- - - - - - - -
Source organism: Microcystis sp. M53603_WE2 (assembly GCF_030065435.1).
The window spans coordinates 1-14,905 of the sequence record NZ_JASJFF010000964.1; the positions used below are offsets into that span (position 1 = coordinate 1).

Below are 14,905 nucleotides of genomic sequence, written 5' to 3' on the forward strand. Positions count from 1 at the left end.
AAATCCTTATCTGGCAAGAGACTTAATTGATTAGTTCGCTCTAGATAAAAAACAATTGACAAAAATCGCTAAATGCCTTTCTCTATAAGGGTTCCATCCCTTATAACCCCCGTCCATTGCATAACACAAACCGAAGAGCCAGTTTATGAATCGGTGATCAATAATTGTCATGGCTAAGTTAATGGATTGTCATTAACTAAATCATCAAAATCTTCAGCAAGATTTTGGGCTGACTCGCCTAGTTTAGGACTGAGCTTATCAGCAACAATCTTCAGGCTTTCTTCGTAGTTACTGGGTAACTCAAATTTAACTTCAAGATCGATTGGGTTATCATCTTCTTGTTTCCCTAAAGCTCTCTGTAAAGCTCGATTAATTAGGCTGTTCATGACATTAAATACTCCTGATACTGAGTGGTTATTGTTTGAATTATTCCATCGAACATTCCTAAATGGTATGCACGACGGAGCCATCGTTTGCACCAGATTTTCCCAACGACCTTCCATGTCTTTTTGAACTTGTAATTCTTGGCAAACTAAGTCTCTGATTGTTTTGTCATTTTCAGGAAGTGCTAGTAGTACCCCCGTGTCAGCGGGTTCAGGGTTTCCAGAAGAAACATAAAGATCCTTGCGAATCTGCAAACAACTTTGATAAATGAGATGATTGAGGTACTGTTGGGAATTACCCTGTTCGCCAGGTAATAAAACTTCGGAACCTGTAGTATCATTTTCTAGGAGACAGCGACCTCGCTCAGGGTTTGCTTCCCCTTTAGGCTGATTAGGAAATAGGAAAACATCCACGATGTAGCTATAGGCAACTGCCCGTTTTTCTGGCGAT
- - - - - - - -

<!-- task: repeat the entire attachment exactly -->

Source organism: Microcystis sp. M53603_WE2 (assembly GCF_030065435.1).
The window spans coordinates 1-14,905 of the sequence record NZ_JASJFF010000964.1; the positions used below are offsets into that span (position 1 = coordinate 1).

Below are 14,905 nucleotides of genomic sequence, written 5' to 3' on the forward strand. Positions count from 1 at the left end.
AAATCCTTATCTGGCAAGAGACTTAATTGATTAGTTCGCTCTAGATAAAAAACAATTGACAAAAATCGCTAAATGCCTTTCTCTATAAGGGTTCCATCCCTTATAACCCCCGTCCATTGCATAACACAAACCGAAGAGCCAGTTTATGAATCGGTGATCAATAATTGTCATGGCTAAGTTAATGGATTGTCATTAACTAAATCATCAAAATCTTCAGCAAGATTTTGGGCTGACTCGCCTAGTTTAGGACTGAGCTTATCAGCAACAATCTTCAGGCTTTCTTCGTAGTTACTGGGTAACTCAAATTTAACTTCAAGATCGATTGGGTTATCATCTTCTTGTTTCCCTAAAGCTCTCTGTAAAGCTCGATTAATTAGGCTGTTCATGACATTAAATACTCCTGATACTGAGTGGTTATTGTTTGAATTATTCCATCGAACATTCCTAAATGGTATGCACGACGGAGCCATCGTTTGCACCAGATTTTCCCAACGACCTTCCATGTCTTTTTGAACTTGTAATTCTTGGCAAACTAAGTCTCTGATTGTTTTGTCATTTTCAGGAAGTGCTAGTAGTACCCCCGTGTCAGCGGGTTCAGGGTTTCCAGAAGAAACATAAAGATCCTTGCGAATCTGCAAACAACTTTGATAAATGAGATGATTGAGGTACTGTTGGGAATTACCCTGTTCGCCAGGTAATAAAACTTCGGAACCTGTAGTATCATTTTCTAGGAGACAGCGACCTCGCTCAGGGTTTGCTTCCCCTTTAGGCTGATTAGGAAATAGGAAAACATCCACGATGTAGCTATAGGCAACTGCCCGTTTTTCTGGCGAT